two women making a salad

Eating, living and staying healthy during Covid-19

Life right now may seem like the stuff of movies. You know, like the one featuring Morgan Freeman as President of the United States? But it’s not a movie, COVID-I9 is real,  as is the lockdown that we’ve been living in.

With vaccination trials still ongoing and speculation rife about the causes and the cures, it’s understandable that feelings of helplessness, insecurity and worry might set in. In light of this, it’s useful to focus on what we know about infectious diseases and what we can do to maintain our health in the current circumstances.


Immune Health

Our immune system is constantly active. Without us even realising, it routinely fights bacteria, viruses and foreign invaders. Much of the time we are asymptomatic and remain unaware of all of the work going on in the background. A prime focus during this time is supporting our immune system to do its job effectively. We can do this in two ways, not overburdening our system and by nourishing it with the nutrients that support its operation.



There are a few simple yet effective diet principles that we can follow to optimise our health.

Fruit & Veg

A diet containing between 9 and 13 servings of a variety of fruit and vegetables each day, provides a range of powerful phytonutrients, or plant nutrients. These have multiple health benefits, including supporting our digestive system which houses approximately 70% of our immune system.

Fibrwoman sitting on bed with healthy food and drinke

Consuming approximately 28 to 35 g of fibre per day from whole foods such as fruit and vegetables, whole grains and beans and pulses, also contribute to a happy belly, healthy gut and immune health as a result. (The British Nutrition Foundation breaks down how you can consume close to 35g of fibre in a day)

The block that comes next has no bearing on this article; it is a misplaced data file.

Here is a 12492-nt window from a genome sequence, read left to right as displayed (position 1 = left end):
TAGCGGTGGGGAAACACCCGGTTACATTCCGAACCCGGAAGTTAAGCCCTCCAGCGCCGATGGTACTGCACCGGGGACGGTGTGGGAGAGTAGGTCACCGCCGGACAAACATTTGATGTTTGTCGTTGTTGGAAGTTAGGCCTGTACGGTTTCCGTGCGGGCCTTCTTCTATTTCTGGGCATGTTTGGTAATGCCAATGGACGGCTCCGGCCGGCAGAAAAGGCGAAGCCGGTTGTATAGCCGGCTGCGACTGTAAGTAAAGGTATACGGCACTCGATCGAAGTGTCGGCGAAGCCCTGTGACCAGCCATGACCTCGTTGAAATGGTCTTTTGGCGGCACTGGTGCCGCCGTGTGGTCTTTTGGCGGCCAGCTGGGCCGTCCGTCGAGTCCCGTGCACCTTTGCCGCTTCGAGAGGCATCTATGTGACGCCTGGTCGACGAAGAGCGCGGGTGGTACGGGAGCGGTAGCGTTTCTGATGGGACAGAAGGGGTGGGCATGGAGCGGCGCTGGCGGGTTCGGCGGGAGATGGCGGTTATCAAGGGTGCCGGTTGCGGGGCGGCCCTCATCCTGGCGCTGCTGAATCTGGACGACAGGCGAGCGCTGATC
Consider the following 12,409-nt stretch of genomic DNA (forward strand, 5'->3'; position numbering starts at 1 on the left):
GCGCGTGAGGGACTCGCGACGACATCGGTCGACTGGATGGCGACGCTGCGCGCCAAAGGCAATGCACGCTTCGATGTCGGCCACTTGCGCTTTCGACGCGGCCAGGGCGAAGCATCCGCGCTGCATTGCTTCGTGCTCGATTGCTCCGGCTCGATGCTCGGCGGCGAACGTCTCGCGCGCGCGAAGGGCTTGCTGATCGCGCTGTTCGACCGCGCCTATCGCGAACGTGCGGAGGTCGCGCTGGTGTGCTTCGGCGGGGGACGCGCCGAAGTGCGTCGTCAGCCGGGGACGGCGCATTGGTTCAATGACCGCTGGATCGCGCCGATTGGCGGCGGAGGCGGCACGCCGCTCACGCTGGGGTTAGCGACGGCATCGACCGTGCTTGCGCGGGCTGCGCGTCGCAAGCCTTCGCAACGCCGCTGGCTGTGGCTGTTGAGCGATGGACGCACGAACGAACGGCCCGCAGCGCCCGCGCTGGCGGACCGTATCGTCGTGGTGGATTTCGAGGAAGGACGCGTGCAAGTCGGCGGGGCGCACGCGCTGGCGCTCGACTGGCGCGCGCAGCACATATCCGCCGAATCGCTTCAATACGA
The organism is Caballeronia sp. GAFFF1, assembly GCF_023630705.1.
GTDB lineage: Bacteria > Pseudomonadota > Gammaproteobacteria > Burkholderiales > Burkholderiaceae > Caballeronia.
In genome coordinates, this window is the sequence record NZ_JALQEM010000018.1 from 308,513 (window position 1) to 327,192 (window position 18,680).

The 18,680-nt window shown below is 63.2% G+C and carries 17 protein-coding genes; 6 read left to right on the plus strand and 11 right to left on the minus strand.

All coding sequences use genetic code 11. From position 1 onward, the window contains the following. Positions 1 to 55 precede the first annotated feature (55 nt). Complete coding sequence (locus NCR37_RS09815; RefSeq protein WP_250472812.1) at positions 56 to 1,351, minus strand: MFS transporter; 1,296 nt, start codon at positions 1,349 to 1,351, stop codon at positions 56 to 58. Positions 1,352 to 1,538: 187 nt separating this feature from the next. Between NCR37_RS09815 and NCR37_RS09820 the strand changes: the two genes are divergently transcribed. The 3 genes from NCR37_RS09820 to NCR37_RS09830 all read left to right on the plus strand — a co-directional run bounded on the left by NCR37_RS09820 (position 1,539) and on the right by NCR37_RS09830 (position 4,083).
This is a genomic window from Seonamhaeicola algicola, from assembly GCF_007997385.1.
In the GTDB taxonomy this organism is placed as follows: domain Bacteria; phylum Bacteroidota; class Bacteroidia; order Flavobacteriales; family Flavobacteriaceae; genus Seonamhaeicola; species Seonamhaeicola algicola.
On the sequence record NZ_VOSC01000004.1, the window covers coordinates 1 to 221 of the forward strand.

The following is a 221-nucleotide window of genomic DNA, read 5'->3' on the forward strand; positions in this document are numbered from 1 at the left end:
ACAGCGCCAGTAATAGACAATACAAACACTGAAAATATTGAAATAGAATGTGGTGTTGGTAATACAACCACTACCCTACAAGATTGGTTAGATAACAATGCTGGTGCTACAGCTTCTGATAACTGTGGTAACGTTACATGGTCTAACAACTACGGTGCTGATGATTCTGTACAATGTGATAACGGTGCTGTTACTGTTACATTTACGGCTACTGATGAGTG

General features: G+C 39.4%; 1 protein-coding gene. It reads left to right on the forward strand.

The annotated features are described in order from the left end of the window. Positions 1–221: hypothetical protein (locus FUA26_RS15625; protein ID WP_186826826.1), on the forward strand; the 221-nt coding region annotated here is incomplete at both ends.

Feed the Gut

Feeding our gut bacteria to maintain a healthy range and variety of microbiome in our digestive tract is an important contributor to our immune health. You can do this by regularly eating fermented foods and foods containing live bacteria. These include yogurt, preferably 0% fat and sugar-free, sauerkraut, kefir, (a fermented milk drink, similar to yogurt), tempeh (fermented tofu, also great for hormones), kombucha, miso and kimchi (Japanese pickle).

Immune Offenders

Avoid or reduce immune health offenders such as added sugar, high salt, fried, high fat and processed foods as well as simple and refined carbohydrates usually made from white flour foods.

Inflammation and Immunity

COV-19 is associated with a cytokine storm, or a high level of oxidative stress, which is known to produce cell-damaging free radicals and inflammation. In light of this, we should aim to keep inflammation under control by including a range of fruit and vegetables as discussed earlier and anti-inflammatory foods such as ginger, turmeric, berries, citrus fruit, oily fish, avocados, walnuts and green tea in our diet.


Antioxidants and Immune Health

As mentioned above the cytokine storm that has been linked to COVID-19 is damaging to our cells. Cells are the smallest components of our bodies and combine to form bones, organs, skin, and muscle. To protect our cells, we should avoid foods that promote free radical damage and inflammation. These include foods that are grilled and fried, as opposed to steamed or stewed.